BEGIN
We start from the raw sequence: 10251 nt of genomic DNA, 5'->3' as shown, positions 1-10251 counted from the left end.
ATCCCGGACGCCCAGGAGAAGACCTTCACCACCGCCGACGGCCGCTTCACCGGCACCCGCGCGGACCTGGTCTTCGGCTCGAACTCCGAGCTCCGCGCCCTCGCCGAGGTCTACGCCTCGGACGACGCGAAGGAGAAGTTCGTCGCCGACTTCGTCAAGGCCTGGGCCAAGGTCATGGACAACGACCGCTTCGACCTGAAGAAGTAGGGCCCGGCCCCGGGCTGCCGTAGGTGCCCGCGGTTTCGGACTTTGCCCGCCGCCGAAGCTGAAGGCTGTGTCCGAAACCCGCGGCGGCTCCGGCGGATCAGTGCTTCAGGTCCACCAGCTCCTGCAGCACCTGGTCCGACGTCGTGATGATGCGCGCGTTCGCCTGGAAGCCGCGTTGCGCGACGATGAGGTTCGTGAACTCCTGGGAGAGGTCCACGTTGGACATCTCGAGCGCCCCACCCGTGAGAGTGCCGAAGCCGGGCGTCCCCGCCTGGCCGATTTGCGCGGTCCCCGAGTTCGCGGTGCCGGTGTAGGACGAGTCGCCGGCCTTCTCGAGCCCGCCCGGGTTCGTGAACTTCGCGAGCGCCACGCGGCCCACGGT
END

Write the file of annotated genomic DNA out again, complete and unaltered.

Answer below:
We start from the raw sequence: 10251 nt of genomic DNA, 5'->3' as shown, positions 1-10251 counted from the left end.
ATCCCGGACGCCCAGGAGAAGACCTTCACCACCGCCGACGGCCGCTTCACCGGCACCCGCGCGGACCTGGTCTTCGGCTCGAACTCCGAGCTCCGCGCCCTCGCCGAGGTCTACGCCTCGGACGACGCGAAGGAGAAGTTCGTCGCCGACTTCGTCAAGGCCTGGGCCAAGGTCATGGACAACGACCGCTTCGACCTGAAGAAGTAGGGCCCGGCCCCGGGCTGCCGTAGGTGCCCGCGGTTTCGGACTTTGCCCGCCGCCGAAGCTGAAGGCTGTGTCCGAAACCCGCGGCGGCTCCGGCGGATCAGTGCTTCAGGTCCACCAGCTCCTGCAGCACCTGGTCCGACGTCGTGATGATGCGCGCGTTCGCCTGGAAGCCGCGTTGCGCGACGATGAGGTTCGTGAACTCCTGGGAGAGGTCCACGTTGGACATCTCGAGCGCCCCACCCGTGAGAGTGCCGAAGCCGGGCGTCCCCGCCTGGCCGATTTGCGCGGTCCCCGAGTTCGCGGTGCCGGTGTAGGACGAGTCGCCGGCCTTCTCGAGCCCGCCCGGGTTCGTGAACTTCGCGAGCGCCACGCGGCCCACGGT